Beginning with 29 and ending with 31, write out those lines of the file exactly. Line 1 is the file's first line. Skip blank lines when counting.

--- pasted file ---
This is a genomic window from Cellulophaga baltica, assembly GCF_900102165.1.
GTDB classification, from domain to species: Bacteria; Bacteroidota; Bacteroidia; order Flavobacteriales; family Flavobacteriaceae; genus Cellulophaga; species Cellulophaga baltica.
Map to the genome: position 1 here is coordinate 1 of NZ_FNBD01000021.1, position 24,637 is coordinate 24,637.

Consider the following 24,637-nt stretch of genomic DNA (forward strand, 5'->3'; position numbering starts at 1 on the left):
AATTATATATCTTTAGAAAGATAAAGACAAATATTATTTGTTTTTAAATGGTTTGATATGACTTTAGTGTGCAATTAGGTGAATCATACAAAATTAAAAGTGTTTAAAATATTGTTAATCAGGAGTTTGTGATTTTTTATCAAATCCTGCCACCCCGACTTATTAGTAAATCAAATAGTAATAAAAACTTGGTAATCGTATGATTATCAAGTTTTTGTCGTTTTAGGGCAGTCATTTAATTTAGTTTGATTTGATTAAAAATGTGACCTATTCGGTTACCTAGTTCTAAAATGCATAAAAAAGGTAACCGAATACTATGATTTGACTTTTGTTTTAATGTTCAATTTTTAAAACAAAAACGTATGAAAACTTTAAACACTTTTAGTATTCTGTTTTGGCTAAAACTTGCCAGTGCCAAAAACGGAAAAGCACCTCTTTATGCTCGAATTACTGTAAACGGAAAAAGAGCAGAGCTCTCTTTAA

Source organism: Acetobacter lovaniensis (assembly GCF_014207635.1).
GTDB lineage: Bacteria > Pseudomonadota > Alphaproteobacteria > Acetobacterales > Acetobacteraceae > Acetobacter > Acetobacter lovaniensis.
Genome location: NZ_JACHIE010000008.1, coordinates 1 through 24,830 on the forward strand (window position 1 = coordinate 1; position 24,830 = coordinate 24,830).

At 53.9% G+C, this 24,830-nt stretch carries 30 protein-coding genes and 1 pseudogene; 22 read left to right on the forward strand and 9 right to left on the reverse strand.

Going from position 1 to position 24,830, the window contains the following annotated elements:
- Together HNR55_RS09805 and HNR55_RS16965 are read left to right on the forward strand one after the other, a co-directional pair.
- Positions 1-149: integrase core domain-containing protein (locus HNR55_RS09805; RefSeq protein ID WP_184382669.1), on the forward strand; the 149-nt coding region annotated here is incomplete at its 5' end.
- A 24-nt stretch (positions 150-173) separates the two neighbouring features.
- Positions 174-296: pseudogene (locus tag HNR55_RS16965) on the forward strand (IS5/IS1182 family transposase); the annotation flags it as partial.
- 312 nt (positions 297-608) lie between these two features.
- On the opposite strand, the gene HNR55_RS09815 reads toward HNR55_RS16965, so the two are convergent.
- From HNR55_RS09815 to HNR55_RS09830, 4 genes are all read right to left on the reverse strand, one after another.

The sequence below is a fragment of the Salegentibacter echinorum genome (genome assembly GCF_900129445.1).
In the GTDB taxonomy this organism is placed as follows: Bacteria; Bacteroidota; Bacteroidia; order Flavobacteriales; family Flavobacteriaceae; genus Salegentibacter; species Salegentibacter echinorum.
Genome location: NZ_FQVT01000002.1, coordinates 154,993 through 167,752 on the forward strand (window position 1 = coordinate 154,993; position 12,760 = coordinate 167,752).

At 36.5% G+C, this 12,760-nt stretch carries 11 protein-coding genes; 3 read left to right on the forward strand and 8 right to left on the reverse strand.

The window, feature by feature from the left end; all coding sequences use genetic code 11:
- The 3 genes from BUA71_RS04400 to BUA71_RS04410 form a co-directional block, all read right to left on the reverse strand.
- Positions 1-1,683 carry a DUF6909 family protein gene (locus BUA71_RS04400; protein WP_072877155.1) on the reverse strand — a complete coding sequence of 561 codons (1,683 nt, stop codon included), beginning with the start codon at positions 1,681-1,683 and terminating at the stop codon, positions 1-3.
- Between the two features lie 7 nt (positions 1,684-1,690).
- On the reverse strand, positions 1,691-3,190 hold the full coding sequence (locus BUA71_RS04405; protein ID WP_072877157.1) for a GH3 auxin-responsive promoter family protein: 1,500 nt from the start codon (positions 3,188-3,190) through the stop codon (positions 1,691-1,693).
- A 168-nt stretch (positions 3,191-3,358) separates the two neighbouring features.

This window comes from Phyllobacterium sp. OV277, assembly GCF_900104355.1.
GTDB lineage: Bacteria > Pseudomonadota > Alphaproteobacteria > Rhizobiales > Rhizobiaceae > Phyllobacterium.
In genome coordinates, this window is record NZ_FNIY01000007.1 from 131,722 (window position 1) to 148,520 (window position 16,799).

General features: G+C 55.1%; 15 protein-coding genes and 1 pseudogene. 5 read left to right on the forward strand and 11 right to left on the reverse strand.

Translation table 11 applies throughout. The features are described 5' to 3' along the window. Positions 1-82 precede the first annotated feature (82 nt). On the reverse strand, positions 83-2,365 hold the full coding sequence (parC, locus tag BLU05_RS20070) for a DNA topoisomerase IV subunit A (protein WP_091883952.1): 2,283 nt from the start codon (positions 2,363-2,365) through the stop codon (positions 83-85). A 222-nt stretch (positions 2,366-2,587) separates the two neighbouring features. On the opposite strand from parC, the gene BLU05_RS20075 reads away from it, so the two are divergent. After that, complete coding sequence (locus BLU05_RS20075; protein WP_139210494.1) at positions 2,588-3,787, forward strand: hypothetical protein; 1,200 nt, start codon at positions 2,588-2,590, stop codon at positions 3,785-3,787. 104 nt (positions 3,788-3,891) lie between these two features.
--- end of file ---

GTDB lineage: Bacteria > Pseudomonadota > Alphaproteobacteria > Rhizobiales > Rhizobiaceae > Phyllobacterium.
In genome coordinates, this window is record NZ_FNIY01000007.1 from 131,722 (window position 1) to 148,520 (window position 16,799).

General features: G+C 55.1%; 15 protein-coding genes and 1 pseudogene. 5 read left to right on the forward strand and 11 right to left on the reverse strand.